Search engine optimization is a complex beast. There’s SEO content strategy, link-building, local SEO, on-page SEO, and off-page SEO (to name a few). It’s best to hire an SEO expert who can help your brand navigate through the SEO process if you want to achieve success.
Now that we know what a search engine is and why you need to include search engine optimization in your digital marketing plan, let’s dive into how people managed to find anything before Google hit the search engine scene.
How did people search before Google?
It can be difficult to remember a time B.G. – Before Google. Alas, it existed, and people were searching for things online even back then. User intent isn’t a new concept in SEO. It’s always been a thing.
However, how search engines ranked content was entirely different in those prehistoric days of the World Wide Web. Back then, it was all directory-driven.
If you’re wondering what the heck that means, let me explain. Directories were human-driven. There were editorial teams for early search engines who decided on content ranking. They would manually explore website pages and other online content and classify it into a category.
Directories were super for local search. You could call them the early version of Google My Business.
There were more than a few early search engines. Some are worth mentioning. Others, not so much. Here are some of my personal favorites.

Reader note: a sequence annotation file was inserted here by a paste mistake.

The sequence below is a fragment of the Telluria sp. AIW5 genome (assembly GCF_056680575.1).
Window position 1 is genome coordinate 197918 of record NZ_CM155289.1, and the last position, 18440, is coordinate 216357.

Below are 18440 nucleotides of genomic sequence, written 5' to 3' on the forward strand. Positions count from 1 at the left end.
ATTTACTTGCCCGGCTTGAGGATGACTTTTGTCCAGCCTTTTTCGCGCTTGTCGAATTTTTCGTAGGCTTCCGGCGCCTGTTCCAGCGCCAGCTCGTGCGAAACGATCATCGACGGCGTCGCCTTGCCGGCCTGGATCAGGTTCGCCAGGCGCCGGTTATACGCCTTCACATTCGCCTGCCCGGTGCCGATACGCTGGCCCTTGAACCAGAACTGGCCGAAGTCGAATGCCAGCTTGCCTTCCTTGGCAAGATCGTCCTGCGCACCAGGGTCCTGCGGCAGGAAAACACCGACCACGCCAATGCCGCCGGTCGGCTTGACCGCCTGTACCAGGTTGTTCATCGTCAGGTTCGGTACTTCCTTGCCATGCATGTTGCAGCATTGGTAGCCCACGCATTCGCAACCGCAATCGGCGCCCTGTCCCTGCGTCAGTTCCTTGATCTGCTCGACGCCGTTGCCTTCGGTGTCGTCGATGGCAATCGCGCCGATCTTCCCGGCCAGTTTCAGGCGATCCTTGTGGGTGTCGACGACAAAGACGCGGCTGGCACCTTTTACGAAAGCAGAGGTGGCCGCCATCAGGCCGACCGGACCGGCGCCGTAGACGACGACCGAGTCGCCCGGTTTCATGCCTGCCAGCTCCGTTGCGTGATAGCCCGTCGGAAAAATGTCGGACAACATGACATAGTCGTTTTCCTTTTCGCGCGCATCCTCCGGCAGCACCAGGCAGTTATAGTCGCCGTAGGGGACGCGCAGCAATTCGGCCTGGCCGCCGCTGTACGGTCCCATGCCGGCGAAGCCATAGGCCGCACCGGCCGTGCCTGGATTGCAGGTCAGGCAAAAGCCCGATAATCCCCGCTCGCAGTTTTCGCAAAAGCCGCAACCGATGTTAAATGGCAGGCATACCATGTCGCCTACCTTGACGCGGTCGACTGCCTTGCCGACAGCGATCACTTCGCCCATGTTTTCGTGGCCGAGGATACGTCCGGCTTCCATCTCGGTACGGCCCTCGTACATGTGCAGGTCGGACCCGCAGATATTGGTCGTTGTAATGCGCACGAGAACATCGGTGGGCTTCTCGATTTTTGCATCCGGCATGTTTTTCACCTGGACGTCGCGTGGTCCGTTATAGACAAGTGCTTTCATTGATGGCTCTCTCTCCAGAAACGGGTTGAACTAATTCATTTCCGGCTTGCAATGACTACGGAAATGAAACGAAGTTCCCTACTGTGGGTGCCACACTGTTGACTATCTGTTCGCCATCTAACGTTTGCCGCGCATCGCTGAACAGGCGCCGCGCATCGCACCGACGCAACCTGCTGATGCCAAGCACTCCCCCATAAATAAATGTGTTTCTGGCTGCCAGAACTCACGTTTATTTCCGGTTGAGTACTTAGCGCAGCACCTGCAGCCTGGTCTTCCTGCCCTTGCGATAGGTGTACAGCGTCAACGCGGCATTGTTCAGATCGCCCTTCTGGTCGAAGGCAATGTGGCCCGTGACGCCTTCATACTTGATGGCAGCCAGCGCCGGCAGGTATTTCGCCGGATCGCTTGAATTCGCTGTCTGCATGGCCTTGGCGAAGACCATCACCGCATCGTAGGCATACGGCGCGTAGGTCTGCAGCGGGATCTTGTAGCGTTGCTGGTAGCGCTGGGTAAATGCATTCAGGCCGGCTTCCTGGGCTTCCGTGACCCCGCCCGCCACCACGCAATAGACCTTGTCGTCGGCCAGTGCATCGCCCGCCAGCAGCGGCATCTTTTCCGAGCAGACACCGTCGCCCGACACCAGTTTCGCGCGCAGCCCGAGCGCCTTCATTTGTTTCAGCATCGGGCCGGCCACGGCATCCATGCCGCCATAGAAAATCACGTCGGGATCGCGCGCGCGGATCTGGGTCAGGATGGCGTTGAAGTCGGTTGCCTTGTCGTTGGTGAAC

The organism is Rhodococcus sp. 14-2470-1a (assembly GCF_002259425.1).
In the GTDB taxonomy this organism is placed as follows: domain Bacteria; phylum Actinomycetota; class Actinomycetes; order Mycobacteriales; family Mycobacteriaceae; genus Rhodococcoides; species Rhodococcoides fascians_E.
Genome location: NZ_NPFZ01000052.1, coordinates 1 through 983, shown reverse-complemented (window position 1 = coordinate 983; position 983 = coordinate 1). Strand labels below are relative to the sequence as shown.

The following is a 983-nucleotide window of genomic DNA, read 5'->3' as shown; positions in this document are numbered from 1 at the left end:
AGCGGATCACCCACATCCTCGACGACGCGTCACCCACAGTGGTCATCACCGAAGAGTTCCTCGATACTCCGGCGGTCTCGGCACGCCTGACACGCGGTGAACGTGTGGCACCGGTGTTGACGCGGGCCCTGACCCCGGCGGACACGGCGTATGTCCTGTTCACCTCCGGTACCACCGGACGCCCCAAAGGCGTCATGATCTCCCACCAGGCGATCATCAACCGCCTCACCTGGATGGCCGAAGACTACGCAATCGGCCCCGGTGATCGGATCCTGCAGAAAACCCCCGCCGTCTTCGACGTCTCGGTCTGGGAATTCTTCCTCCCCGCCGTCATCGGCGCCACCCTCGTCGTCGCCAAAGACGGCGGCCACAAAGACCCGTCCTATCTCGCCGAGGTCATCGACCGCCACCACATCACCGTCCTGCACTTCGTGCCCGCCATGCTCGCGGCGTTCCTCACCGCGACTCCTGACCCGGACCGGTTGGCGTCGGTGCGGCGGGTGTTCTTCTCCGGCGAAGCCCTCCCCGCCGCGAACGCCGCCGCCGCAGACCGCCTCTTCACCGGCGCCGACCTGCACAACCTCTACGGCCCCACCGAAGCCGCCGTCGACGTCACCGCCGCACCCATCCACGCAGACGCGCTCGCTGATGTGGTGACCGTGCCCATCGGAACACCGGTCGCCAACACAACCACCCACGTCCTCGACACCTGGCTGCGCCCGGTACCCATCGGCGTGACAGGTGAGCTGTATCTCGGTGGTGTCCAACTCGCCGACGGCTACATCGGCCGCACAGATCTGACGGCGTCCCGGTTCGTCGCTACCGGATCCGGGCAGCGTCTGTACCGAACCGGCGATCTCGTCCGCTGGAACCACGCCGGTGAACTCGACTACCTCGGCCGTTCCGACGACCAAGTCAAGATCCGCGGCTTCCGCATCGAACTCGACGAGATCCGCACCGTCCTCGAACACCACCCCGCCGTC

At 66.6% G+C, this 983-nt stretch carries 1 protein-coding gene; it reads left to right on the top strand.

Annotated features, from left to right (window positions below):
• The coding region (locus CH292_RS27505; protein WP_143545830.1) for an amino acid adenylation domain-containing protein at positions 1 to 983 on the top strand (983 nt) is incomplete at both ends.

AltaVista launched in December 1995. To this day, I have fond memories of this search engine. It was the first fully searchable, full-text database that was both accessible and user-friendly.
Don’t get me wrong – AltaVista certainly wasn’t fancy. But it got the job done. The search engine was bought out twice – once by Overture, again by Yahoo – before it went offline around 2013.
I could be wrong, but I often suspect Google’s creators were taking notes on how smooth the user experience was on AltaVista to incorporate some of those features into their search engine.
Excite launched the same year as AltaVista. Designed by six students from Stanford University, it was one of the first search engines that did more than simple searches. It had portals for news and weather, an email service, an instant messaging service, and a fully-customizable homepage.
Its creators continued to expand and improve services, including the 1996 purchase of WebCrawler and exclusive agreements with technology companies like Apple and Microsoft.
Excite was bought out by AskJeeves (now Ask.com) in March 2004. It still exists in some form today but is not nearly as popular as it was during its heyday.
Yahoo! was one of the most well-known search engines before Google became a household name. It went live online in 1995 and still survives to this day. Starting in 2021, it added other services to its search engine capabilities like Yahoo Finance, Yahoo Mail, and Yahoo News.